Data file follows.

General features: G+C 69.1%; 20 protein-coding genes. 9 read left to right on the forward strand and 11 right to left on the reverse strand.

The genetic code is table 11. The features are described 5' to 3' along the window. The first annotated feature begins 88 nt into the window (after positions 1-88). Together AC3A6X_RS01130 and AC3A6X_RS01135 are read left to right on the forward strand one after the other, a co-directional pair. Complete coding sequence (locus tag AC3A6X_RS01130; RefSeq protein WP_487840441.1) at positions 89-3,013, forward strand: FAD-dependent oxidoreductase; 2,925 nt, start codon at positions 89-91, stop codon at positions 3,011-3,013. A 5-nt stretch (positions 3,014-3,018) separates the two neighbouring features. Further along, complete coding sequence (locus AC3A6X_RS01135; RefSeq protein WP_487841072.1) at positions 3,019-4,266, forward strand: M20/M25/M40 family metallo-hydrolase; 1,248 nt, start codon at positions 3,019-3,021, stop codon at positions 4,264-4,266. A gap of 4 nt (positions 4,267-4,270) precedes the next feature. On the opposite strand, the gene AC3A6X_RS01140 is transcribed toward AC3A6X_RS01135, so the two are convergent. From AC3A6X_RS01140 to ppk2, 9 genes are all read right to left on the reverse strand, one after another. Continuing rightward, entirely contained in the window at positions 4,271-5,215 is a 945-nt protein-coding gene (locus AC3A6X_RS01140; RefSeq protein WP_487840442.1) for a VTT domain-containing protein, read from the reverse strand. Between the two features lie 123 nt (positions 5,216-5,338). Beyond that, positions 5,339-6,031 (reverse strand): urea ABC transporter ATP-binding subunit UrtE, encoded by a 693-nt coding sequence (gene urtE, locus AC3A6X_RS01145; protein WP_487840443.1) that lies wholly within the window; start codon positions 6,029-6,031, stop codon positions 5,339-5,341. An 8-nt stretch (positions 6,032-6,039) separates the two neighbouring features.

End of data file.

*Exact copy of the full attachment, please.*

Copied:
General features: G+C 69.1%; 20 protein-coding genes. 9 read left to right on the forward strand and 11 right to left on the reverse strand.

The genetic code is table 11. The features are described 5' to 3' along the window. The first annotated feature begins 88 nt into the window (after positions 1-88). Together AC3A6X_RS01130 and AC3A6X_RS01135 are read left to right on the forward strand one after the other, a co-directional pair. Complete coding sequence (locus tag AC3A6X_RS01130; RefSeq protein WP_487840441.1) at positions 89-3,013, forward strand: FAD-dependent oxidoreductase; 2,925 nt, start codon at positions 89-91, stop codon at positions 3,011-3,013. A 5-nt stretch (positions 3,014-3,018) separates the two neighbouring features. Further along, complete coding sequence (locus AC3A6X_RS01135; RefSeq protein WP_487841072.1) at positions 3,019-4,266, forward strand: M20/M25/M40 family metallo-hydrolase; 1,248 nt, start codon at positions 3,019-3,021, stop codon at positions 4,264-4,266. A gap of 4 nt (positions 4,267-4,270) precedes the next feature. On the opposite strand, the gene AC3A6X_RS01140 is transcribed toward AC3A6X_RS01135, so the two are convergent. From AC3A6X_RS01140 to ppk2, 9 genes are all read right to left on the reverse strand, one after another. Continuing rightward, entirely contained in the window at positions 4,271-5,215 is a 945-nt protein-coding gene (locus AC3A6X_RS01140; RefSeq protein WP_487840442.1) for a VTT domain-containing protein, read from the reverse strand. Between the two features lie 123 nt (positions 5,216-5,338). Beyond that, positions 5,339-6,031 (reverse strand): urea ABC transporter ATP-binding subunit UrtE, encoded by a 693-nt coding sequence (gene urtE, locus AC3A6X_RS01145; protein WP_487840443.1) that lies wholly within the window; start codon positions 6,029-6,031, stop codon positions 5,339-5,341. An 8-nt stretch (positions 6,032-6,039) separates the two neighbouring features.